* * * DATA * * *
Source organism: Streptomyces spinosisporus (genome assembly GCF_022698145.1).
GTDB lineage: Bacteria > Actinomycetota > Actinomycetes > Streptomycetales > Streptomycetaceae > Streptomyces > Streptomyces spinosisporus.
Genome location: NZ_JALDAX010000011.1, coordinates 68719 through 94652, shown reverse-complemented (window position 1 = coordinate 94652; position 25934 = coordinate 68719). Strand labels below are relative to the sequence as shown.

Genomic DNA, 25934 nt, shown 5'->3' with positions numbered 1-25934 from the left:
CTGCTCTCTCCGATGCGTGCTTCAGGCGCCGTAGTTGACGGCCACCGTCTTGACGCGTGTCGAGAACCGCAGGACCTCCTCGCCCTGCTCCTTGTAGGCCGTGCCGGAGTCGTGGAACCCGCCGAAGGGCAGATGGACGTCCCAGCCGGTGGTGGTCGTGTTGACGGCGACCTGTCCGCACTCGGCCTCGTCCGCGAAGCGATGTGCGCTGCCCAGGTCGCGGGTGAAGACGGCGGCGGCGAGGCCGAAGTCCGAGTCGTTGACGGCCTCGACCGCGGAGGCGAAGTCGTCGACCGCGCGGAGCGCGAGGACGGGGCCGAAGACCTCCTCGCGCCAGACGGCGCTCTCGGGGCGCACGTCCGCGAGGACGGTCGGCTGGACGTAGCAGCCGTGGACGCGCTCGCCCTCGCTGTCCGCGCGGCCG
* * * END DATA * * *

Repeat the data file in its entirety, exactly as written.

Source organism: Streptomyces spinosisporus (genome assembly GCF_022698145.1).
GTDB lineage: Bacteria > Actinomycetota > Actinomycetes > Streptomycetales > Streptomycetaceae > Streptomyces > Streptomyces spinosisporus.
Genome location: NZ_JALDAX010000011.1, coordinates 68719 through 94652, shown reverse-complemented (window position 1 = coordinate 94652; position 25934 = coordinate 68719). Strand labels below are relative to the sequence as shown.

Genomic DNA, 25934 nt, shown 5'->3' with positions numbered 1-25934 from the left:
CTGCTCTCTCCGATGCGTGCTTCAGGCGCCGTAGTTGACGGCCACCGTCTTGACGCGTGTCGAGAACCGCAGGACCTCCTCGCCCTGCTCCTTGTAGGCCGTGCCGGAGTCGTGGAACCCGCCGAAGGGCAGATGGACGTCCCAGCCGGTGGTGGTCGTGTTGACGGCGACCTGTCCGCACTCGGCCTCGTCCGCGAAGCGATGTGCGCTGCCCAGGTCGCGGGTGAAGACGGCGGCGGCGAGGCCGAAGTCCGAGTCGTTGACGGCCTCGACCGCGGAGGCGAAGTCGTCGACCGCGCGGAGCGCGAGGACGGGGCCGAAGACCTCCTCGCGCCAGACGGCGCTCTCGGGGCGCACGTCCGCGAGGACGGTCGGCTGGACGTAGCAGCCGTGGACGCGCTCGCCCTCGCTGTCCGCGCGGCCG